September 14th, 2009

THE LONGEST DAY (1962) ** ½

It took three directors of three different nationalities to film this huge-ass star-studded war movie.  The Longest Day recreates D-Day in intricate detail and focuses on several groups of soldiers on all of the major fighting fronts.  However, the undertaking itself is ultimately more is impressive than the actual results.


At almost three hours, it’s tempting to be a smartass and call The Longest Day The Longest Movie.  That would be too easy.  The Longest Day knows that it’s a sprawling big budget war movie.  The problem is that it’s just too sprawling for its own good.  The film features an international cast of hundreds; from John Wayne to Henry Fonda from Richard Burton to Robert Mitchum.  It even has Paul Anka and Fabian in it for Christ’s sakes!  The thing is that none of them ever really get enough screen time to make you care about their characters.


I understand the filmmakers’ crusade for authenticity but you have to draw the line somewhere.  I’m sure a lot of viewers will relish the film’s obsessive-compulsive attention to detail.  I’d rather say that it’s meticulous to a fault.  For example, I liked how all the major characters were introduced alongside of their name, rank, and serial numbers.  By (literally) the 40th time a new character was introduced, it got pretty old and I gave up trying to remember who was who.  History buffs should eat that shit up though.


I also could’ve done without all the scenes where the Germans sit around and scheme.  Not because I had to read all those damn subtitles, but because they just slowed the movie down to a crawl.  If they had been excised from the final print, The Longest Day would’ve been a much tighter film.  I could have also done without Sean Connery’s turn as a blithering comic relief Scottish soldier too.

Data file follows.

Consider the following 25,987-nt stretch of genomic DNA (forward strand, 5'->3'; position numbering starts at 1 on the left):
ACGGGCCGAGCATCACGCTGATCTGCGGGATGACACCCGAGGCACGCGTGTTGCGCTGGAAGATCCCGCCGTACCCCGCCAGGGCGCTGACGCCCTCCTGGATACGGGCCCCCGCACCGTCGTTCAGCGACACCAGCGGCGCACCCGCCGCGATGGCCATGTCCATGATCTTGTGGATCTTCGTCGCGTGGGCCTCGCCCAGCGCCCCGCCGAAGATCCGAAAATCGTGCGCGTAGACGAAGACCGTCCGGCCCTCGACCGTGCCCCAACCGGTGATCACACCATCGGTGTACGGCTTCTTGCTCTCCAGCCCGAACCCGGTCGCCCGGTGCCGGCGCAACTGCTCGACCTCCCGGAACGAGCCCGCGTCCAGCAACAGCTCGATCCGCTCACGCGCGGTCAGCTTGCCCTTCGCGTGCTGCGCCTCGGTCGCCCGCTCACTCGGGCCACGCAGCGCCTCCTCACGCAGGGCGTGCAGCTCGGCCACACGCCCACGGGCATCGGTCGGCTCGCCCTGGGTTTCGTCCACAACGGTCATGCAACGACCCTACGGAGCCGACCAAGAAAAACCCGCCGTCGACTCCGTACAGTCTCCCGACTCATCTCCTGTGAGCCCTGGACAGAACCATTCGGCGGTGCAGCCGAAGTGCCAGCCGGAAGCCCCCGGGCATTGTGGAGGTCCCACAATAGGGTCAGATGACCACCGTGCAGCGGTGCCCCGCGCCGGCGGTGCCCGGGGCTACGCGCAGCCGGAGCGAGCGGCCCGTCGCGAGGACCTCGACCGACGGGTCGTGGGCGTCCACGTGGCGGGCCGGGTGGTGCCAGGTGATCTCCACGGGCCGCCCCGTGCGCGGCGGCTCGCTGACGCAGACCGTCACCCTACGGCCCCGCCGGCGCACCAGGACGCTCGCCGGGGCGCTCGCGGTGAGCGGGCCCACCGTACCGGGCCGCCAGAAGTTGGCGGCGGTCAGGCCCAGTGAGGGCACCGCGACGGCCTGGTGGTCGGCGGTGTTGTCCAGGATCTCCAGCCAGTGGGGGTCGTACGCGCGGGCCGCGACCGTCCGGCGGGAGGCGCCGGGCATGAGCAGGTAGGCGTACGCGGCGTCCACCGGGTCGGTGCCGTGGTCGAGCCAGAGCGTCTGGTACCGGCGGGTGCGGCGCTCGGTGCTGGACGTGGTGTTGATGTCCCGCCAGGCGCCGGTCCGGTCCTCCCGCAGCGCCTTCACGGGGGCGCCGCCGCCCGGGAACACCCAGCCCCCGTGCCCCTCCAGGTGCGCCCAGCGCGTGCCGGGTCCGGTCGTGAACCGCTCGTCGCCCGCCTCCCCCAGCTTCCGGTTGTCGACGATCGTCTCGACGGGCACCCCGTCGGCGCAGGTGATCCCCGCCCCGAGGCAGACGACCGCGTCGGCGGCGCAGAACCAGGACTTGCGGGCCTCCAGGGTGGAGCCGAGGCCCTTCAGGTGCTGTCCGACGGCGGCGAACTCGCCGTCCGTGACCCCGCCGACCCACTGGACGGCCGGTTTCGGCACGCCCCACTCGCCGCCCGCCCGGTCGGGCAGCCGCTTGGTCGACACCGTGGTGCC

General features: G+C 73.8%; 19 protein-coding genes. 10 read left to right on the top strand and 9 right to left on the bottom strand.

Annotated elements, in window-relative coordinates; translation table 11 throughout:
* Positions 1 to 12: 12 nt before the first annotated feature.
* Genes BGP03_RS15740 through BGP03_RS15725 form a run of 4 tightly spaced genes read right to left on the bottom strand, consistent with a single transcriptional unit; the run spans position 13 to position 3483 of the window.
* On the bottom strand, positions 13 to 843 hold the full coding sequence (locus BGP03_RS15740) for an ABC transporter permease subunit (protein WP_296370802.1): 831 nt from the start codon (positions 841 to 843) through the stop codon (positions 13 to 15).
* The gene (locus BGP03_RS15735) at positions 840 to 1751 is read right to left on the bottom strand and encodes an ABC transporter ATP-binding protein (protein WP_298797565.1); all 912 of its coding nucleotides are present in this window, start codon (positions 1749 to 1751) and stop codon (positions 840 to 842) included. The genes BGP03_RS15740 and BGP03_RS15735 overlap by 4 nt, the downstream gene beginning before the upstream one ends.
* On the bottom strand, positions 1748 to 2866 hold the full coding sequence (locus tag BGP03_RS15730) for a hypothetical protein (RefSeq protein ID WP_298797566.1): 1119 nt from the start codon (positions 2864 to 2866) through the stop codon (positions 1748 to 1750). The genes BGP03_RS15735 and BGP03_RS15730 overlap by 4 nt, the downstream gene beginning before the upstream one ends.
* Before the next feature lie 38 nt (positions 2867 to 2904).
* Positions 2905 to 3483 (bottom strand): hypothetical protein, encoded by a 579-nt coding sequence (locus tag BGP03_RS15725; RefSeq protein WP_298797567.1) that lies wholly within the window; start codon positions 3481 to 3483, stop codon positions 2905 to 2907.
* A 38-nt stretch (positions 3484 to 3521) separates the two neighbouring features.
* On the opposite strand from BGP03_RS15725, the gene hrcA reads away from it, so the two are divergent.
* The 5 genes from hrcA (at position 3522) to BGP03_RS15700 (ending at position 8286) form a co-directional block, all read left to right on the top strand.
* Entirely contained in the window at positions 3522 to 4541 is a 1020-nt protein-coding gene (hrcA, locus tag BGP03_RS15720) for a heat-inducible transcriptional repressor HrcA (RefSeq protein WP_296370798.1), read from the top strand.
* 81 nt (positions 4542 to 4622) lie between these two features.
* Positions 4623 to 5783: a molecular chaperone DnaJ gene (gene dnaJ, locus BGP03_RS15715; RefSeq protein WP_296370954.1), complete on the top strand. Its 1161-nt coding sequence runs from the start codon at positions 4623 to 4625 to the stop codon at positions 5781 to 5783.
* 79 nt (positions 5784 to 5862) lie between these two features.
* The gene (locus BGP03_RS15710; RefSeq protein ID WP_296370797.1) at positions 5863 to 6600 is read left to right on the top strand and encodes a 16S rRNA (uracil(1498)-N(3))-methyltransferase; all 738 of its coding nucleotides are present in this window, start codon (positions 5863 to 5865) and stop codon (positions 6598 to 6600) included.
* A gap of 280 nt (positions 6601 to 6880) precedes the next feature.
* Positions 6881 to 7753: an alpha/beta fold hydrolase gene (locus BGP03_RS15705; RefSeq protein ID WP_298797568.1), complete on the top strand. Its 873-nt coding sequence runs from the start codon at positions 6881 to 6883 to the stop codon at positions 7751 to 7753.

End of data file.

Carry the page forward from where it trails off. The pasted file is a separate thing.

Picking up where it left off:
For a three hour movie, the film is kinda light on action, and when it does come, it’s usually in short bursts.  Most of the screen time is spent on generals barking orders and soldiers sitting around waiting to fight.  Thankfully, what action we do get is effective and tense.  Particularly suspenseful is a scene where a scared soldier anxiously waits to hear the “two clicks” signal from a comrade in arms.  There is also a great POV shot of an incoming paratrooper flying into a war zone too.  Of the major battle sequences, the Normandy invasion (led by Robert Mitchum) was probably the best and John Wayne’s portion of the film was a close second.  (The scene where he finds bodies of dead soldiers hanging from the trees is memorable.) 


The Longest Day isn’t entirely successful, but it certainly had moments of excitement, energy, and poignancy.  Still, it’s a long slog.  Your ass will be numb as Hell by the time it’s all over, that’s for damn sure.